The last-minute contributions opposing an initiative that would legalize recreational marijuana in Arizona continue to pile up, with even Las Vegas billionaire Sheldon Adelson shelling out $500,000 against the cause.
Much like the money, the ads against recreational marijuana continue to flow as well.
An Oct. 11 ad from Arizonans for Responsible Drug Policy, an anti-pot group, uses testimonies from two former Colorado politicians in highlighting the supposed dangers of recreational marijuana.
"In one Colorado hospital, 50 percent of newborns tested had marijuana in their system," former Denver Mayor Wellington Webb says.
This claim stood out to us right away. Could half of all newborn babies tested at this particular hospital really have marijuana in their system?
The ad cites a September 2016 report from the Rocky Mountain High Intensity Drug Trafficking Area -- an interagency group focused on combating drug trafficking.
According to the report, "nearly half" of newborns tested in March 2016 at St. Mary-Corwin Medical Center in Pueblo, Colo., tested positive for marijuana.
Ciara Archer, a spokeswoman for the anti-pot group, also pointed us to a July 2016 CBS Denver story on the hospital. The article notes that the head of the neonatal unit, Dr. Steve Simerville, is reporting a "dramatic increase" in newborns with marijuana in their system.
We reached out to the hospital and dug into the numbers.
Colorado legalized recreational marijuana in 2012, but St. Mary-Corwin spokeswoman Wendi Dammann said babies have been drug tested at the hospital for at least a decade.
"The screening criteria was developed by both local hospitals (St. Mary-Corwin and Parkview) and Children’s Hospital Colorado," she said.
As far as the numbers cited in the ad, Dammann confirmed that five out of the 11 newborn babies tested in March 2016 did test positive for marijuana.
So that’s less than 46 percent -- not half -- of a handful of births in one month.
Cherry-picking one month of data makes the number of newborns who test positive for marijuana seem higher than it actually is. That is not the case.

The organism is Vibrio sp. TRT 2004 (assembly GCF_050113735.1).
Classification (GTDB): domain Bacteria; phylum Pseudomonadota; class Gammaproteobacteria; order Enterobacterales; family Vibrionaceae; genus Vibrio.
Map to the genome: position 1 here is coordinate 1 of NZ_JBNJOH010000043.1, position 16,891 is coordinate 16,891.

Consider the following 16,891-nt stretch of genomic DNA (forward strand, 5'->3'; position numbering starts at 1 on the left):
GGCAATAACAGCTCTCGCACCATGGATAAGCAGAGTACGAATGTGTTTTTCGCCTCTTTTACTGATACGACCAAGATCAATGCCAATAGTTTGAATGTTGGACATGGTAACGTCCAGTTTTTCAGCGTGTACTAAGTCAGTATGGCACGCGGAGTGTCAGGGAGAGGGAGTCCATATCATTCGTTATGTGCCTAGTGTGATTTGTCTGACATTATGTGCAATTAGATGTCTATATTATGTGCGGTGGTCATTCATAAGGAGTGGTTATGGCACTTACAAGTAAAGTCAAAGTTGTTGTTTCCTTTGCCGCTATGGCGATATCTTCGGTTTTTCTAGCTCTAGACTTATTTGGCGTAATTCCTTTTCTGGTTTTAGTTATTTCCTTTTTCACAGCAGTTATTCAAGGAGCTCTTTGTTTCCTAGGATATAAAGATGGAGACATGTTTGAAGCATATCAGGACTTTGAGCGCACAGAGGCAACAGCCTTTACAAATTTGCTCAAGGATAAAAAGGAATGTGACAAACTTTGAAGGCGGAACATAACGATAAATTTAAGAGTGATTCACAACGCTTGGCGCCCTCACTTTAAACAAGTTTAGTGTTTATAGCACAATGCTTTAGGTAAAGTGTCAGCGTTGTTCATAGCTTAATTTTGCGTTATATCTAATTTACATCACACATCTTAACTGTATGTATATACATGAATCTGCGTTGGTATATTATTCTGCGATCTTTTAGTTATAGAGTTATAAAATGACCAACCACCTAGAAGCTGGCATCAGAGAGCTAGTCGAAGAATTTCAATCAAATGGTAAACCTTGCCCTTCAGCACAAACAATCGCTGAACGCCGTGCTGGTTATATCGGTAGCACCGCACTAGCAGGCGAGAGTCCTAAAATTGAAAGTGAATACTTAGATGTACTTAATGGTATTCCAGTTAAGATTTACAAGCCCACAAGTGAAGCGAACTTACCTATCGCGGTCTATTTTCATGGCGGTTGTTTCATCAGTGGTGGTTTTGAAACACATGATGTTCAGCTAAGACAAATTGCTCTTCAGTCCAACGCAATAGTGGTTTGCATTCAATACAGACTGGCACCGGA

From January 2016 through September 2016, 403 babies were born at St. Mary-Corwin. About one-quarter of those, or 101, were tested for marijuana.
Of those 101 newborns, 27 tested positive for marijuana in their systems. That’s a rate slightly under 27 percent.
And in 2015, the hospital saw 519 births. Of the 93 newborn babies tested for marijuana, 31 came up positive for marijuana. That’s a rate of 33 percent.
Marijuana use during and after pregnancy can be quite harmful. According to the National Institute on Drug Abuse, exposure to THC "could have profound and long-lasting consequences" to a baby’s brain and behavior, including neurological development.
We wanted to know how these statistics compared to the country or states where marijuana is not legal, but we could not find much research on that point.
However, Dr. Edith Allen of Phoenix Children’s Hospital, studied drug habits for pregnant women with criteria including personal or family history of drug use at St. Joseph’s Hospital and Medical Center between 2006 and 2010.
Her study found THC in 431 babies out of 727 mother-baby pairings tested -- almost 60 percent.
However, Allen pointed out that not every pregnant woman was tested.
The ad claimed, "In one Colorado hospital, 50 percent of newborns tested had marijuana in their system."
That hospital -- St. Mary-Corwin Medical Center -- did have more than 45 percent of their newborn babies tested test positive for marijuana in their systems.
The big issue with the talking point is it cherry-picks one month of data. Overall, from January 2015 through September 2016, almost 1 in 3 newborn babies tested for marijuana at St. Mary-Corwin came up positive for marijuana in their systems.
That’s not half, but it’s still pretty high. We rate the ad’s claim Half True.